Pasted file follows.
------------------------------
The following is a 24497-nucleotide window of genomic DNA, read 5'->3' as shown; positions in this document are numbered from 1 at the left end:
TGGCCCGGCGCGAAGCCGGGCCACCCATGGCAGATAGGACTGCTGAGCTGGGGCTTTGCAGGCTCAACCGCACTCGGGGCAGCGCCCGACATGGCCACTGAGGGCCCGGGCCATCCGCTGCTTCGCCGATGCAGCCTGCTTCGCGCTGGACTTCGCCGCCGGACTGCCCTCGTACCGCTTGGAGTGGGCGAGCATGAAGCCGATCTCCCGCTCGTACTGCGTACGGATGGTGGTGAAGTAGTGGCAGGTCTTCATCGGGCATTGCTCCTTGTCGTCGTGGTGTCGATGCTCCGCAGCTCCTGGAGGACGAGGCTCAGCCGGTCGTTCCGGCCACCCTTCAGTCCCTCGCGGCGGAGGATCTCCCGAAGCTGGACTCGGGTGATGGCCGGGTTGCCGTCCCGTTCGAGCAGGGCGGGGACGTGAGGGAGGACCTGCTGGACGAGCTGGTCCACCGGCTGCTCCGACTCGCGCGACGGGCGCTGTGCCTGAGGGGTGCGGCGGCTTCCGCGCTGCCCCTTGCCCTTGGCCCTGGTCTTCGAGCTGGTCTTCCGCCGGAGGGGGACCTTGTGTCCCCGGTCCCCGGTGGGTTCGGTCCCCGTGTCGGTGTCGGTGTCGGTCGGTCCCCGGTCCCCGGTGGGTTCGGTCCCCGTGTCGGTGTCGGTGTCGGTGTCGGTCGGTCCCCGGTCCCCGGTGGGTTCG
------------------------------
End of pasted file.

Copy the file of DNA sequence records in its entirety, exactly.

The following is a 24497-nucleotide window of genomic DNA, read 5'->3' as shown; positions in this document are numbered from 1 at the left end:
TGGCCCGGCGCGAAGCCGGGCCACCCATGGCAGATAGGACTGCTGAGCTGGGGCTTTGCAGGCTCAACCGCACTCGGGGCAGCGCCCGACATGGCCACTGAGGGCCCGGGCCATCCGCTGCTTCGCCGATGCAGCCTGCTTCGCGCTGGACTTCGCCGCCGGACTGCCCTCGTACCGCTTGGAGTGGGCGAGCATGAAGCCGATCTCCCGCTCGTACTGCGTACGGATGGTGGTGAAGTAGTGGCAGGTCTTCATCGGGCATTGCTCCTTGTCGTCGTGGTGTCGATGCTCCGCAGCTCCTGGAGGACGAGGCTCAGCCGGTCGTTCCGGCCACCCTTCAGTCCCTCGCGGCGGAGGATCTCCCGAAGCTGGACTCGGGTGATGGCCGGGTTGCCGTCCCGTTCGAGCAGGGCGGGGACGTGAGGGAGGACCTGCTGGACGAGCTGGTCCACCGGCTGCTCCGACTCGCGCGACGGGCGCTGTGCCTGAGGGGTGCGGCGGCTTCCGCGCTGCCCCTTGCCCTTGGCCCTGGTCTTCGAGCTGGTCTTCCGCCGGAGGGGGACCTTGTGTCCCCGGTCCCCGGTGGGTTCGGTCCCCGTGTCGGTGTCGGTGTCGGTCGGTCCCCGGTCCCCGGTGGGTTCGGTCCCCGTGTCGGTGTCGGTGTCGGTGTCGGTCGGTCCCCGGTCCCCGGTGGGTTCG